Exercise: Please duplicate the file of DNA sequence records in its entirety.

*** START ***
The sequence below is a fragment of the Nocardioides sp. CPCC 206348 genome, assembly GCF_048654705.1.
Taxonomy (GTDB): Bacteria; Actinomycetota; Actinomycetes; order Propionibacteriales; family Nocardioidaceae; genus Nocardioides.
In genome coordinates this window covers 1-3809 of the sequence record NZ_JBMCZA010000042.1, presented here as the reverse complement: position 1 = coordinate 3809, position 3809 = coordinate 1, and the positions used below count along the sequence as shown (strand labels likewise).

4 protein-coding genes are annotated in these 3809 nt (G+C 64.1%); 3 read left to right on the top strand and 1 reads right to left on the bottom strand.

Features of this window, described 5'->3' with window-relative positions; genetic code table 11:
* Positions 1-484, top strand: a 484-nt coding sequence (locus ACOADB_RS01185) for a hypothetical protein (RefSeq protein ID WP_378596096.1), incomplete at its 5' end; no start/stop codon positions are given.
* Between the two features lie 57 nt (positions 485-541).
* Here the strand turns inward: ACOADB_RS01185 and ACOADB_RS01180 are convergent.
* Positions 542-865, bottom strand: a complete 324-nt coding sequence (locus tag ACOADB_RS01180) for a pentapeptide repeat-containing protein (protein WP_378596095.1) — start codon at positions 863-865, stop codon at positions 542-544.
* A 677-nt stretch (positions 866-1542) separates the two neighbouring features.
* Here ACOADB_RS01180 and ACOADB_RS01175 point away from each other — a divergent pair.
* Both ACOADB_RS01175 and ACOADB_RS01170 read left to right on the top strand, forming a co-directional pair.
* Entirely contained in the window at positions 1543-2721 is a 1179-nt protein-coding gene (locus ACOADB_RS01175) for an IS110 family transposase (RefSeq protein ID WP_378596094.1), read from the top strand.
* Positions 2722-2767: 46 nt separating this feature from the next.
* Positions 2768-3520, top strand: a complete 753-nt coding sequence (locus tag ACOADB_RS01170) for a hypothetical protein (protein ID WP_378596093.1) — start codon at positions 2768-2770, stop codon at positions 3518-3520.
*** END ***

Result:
The sequence below is a fragment of the Nocardioides sp. CPCC 206348 genome, assembly GCF_048654705.1.
Taxonomy (GTDB): Bacteria; Actinomycetota; Actinomycetes; order Propionibacteriales; family Nocardioidaceae; genus Nocardioides.
In genome coordinates this window covers 1-3809 of the sequence record NZ_JBMCZA010000042.1, presented here as the reverse complement: position 1 = coordinate 3809, position 3809 = coordinate 1, and the positions used below count along the sequence as shown (strand labels likewise).

4 protein-coding genes are annotated in these 3809 nt (G+C 64.1%); 3 read left to right on the top strand and 1 reads right to left on the bottom strand.

Features of this window, described 5'->3' with window-relative positions; genetic code table 11:
* Positions 1-484, top strand: a 484-nt coding sequence (locus ACOADB_RS01185) for a hypothetical protein (RefSeq protein ID WP_378596096.1), incomplete at its 5' end; no start/stop codon positions are given.
* Between the two features lie 57 nt (positions 485-541).
* Here the strand turns inward: ACOADB_RS01185 and ACOADB_RS01180 are convergent.
* Positions 542-865, bottom strand: a complete 324-nt coding sequence (locus tag ACOADB_RS01180) for a pentapeptide repeat-containing protein (protein WP_378596095.1) — start codon at positions 863-865, stop codon at positions 542-544.
* A 677-nt stretch (positions 866-1542) separates the two neighbouring features.
* Here ACOADB_RS01180 and ACOADB_RS01175 point away from each other — a divergent pair.
* Both ACOADB_RS01175 and ACOADB_RS01170 read left to right on the top strand, forming a co-directional pair.
* Entirely contained in the window at positions 1543-2721 is a 1179-nt protein-coding gene (locus ACOADB_RS01175) for an IS110 family transposase (RefSeq protein ID WP_378596094.1), read from the top strand.
* Positions 2722-2767: 46 nt separating this feature from the next.
* Positions 2768-3520, top strand: a complete 753-nt coding sequence (locus tag ACOADB_RS01170) for a hypothetical protein (protein ID WP_378596093.1) — start codon at positions 2768-2770, stop codon at positions 3518-3520.